Reference > Cambridge History > The Age of Dryden > The Early Quakers > William Penn, and his No Cross No Crown
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The Cambridge History of English and American Literature in 18 Volumes (1907–21).
Volume VIII. The Age of Dryden.

IV. The Early Quakers.

§ 6. William Penn, and his No Cross No Crown.


William Penn, son of the admiral Penn frequently mentioned by Pepys, is the most widely known of the early quakers—chiefly as the founder and first governor of the colony of Pennsylvania. His character has been fiercely assailed by Macaulay and others; but there seems no reason to doubt that, whatever difficulties a quaker statesman may have had to encounter in putting his principles consistently into practice, he remained absolutely sincere and worthy of the respect in which he was always held by his people. Though “convinced” of the truth of the quaker way of life at the age of 22, he does not seem to have been a mystic by temperament, but rather a clear-headed English man of action, whose principles were formed, not in the school of speculation but in that of experience. Though possessed of rich stores of learning, and great qualities as a statesman, he can hardly be regarded as a deep thinker and, as an author, in common with nearly all the writers of his time, he is often tedious and infelicitous in expression. 6    16
  The best known of his early works, No Cross No Crown, was written at the age of 24 while he was in prison in the Tower for the “blasphemy” of a pamphlet, The Sandy Foundation Shaken, in which he had assailed what were regarded as the strongholds of the Christian faith. His purpose in writing No Cross No Crown he describes as “to show the nature and discipline of the holy Cross of Christ; and that the denial of self … is the alone way to the Rest and Kingdom of God.” This is a familiar theme with mystics; but Penn interprets the cross with the utmost puritan rigour, decrying luxury and most of the customary ways of society. His effort is a warning against wrath to come, and only incidentally an invitation to enjoy the crown of rest in the kingdom here and now.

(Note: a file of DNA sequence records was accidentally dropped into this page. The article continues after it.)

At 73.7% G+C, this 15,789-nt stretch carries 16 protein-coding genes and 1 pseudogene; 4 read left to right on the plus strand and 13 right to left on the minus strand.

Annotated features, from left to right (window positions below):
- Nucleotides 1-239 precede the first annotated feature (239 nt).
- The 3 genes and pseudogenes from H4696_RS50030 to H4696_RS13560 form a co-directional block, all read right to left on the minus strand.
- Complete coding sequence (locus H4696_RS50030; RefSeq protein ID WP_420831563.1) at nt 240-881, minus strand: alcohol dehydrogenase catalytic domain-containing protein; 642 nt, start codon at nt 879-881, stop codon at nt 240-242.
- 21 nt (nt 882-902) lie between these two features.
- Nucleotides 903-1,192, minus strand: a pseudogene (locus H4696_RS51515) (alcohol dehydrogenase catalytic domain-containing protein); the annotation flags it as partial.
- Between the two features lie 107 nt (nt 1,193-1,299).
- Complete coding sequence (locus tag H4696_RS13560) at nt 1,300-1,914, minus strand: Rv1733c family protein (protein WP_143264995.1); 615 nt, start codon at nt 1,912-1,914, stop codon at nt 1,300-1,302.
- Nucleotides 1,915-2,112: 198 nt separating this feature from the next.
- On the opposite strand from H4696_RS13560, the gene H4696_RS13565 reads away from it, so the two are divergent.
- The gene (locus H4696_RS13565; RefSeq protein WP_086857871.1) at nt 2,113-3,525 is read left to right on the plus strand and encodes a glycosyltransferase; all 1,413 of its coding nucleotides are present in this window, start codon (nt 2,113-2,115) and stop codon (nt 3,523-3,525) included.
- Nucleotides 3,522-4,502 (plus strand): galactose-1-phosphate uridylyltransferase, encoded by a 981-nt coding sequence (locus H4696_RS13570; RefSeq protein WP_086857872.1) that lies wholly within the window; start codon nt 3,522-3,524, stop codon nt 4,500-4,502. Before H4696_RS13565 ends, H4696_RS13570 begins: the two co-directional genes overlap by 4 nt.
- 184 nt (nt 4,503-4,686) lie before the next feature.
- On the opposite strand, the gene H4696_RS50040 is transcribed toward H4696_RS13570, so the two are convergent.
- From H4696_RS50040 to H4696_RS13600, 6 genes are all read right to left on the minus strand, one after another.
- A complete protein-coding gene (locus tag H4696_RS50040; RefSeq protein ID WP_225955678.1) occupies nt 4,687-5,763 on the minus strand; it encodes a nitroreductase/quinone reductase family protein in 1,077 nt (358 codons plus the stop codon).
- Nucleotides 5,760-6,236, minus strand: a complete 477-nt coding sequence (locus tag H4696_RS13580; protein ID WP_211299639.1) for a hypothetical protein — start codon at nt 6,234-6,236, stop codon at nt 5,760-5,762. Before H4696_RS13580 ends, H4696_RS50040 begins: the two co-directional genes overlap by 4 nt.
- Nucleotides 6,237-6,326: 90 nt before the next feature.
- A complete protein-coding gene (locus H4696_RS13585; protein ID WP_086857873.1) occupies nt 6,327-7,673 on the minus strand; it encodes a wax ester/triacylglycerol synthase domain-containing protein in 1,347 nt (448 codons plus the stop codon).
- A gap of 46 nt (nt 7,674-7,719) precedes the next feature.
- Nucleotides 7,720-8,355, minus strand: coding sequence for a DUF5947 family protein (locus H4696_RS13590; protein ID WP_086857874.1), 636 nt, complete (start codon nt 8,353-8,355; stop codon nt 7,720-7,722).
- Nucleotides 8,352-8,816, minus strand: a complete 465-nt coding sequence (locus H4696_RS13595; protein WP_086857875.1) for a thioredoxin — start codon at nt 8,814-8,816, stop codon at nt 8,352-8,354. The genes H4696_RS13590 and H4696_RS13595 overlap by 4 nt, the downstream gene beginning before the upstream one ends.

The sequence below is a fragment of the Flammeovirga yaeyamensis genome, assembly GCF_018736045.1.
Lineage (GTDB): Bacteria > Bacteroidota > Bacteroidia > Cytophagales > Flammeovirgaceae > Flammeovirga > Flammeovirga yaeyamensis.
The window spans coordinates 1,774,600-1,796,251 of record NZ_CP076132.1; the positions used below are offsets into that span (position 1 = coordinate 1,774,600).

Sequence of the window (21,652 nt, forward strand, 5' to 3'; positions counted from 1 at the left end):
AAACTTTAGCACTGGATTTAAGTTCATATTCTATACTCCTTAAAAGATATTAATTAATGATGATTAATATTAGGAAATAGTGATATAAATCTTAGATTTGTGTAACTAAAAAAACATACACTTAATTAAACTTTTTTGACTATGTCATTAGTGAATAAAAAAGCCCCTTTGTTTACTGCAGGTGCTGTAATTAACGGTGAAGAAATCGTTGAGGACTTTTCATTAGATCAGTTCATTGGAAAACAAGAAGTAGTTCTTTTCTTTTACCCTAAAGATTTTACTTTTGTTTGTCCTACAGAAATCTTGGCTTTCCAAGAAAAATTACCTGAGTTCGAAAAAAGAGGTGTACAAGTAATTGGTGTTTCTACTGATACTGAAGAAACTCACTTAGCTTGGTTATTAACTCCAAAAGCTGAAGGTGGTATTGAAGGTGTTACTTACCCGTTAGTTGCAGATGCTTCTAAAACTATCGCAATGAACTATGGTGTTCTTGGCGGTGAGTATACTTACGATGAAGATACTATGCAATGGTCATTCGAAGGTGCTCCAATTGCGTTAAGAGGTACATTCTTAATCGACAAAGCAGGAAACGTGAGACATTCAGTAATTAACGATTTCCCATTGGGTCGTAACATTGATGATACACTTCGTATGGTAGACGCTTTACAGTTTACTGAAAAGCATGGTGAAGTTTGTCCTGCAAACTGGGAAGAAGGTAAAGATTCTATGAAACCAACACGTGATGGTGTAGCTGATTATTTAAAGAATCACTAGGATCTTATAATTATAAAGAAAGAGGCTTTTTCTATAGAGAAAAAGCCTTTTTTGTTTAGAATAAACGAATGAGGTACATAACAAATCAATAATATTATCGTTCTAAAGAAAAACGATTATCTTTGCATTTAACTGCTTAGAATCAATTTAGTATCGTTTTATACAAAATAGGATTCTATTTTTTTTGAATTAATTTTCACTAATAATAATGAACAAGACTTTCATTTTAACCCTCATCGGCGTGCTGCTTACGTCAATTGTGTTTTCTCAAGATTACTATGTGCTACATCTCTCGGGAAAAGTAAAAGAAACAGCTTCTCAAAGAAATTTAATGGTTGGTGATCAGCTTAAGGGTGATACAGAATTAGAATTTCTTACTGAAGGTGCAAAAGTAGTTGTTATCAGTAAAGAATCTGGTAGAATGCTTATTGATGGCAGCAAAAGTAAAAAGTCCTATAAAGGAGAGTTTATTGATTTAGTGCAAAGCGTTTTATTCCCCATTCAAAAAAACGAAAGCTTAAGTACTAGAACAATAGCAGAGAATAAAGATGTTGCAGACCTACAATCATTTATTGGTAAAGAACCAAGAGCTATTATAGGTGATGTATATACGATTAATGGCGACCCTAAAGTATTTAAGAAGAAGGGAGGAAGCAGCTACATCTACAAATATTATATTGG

Come, Reader, hearken to me awhile; I seek thy salvation; that’s my Plot; thou wilt forgive me. A Refiner is come near thee, His Grace hath appeared to thee; it shows thee the World’s lusts, and teacheth thee to deny them. Receive His leaven and it will change thee: His medicine and it will cure thee. This is the Crown, but where is the Cross? Where is the bitter cup and bloody baptism? Come, Reader, be like him; for this transcendent Joy lift up thy head above the World; then thy Salvation will draw nigh indeed.
  17
  To avoid giving a false impression of narrowness in Penn, it should be added that he was a warm friend of education, and fully alive to its importance.
“Nature,” he says (in his Address to Protestants), “is an excellent book, pleasant and profitable; but how few, alas! are learned either in the Macrocosm or their Microcosm! I wish this were better understood; it would be both our honour and advantage.”
He made ample provision for education in his colony; and he was the first statesman in power willing to run the risk of granting absolute liberty of conscience and of worship.
  18

Note 6. This criticism does not apply to Some Fruits of Solitude (see later), which is written in crisp and excellent English. [ back ]

CONTENTS · VOLUME CONTENTS · INDEX OF ALL CHAPTERS · BIBLIOGRAPHIC RECORD
  Other Quaker Journals and Memoirs Isaac and Mary Penington  
 
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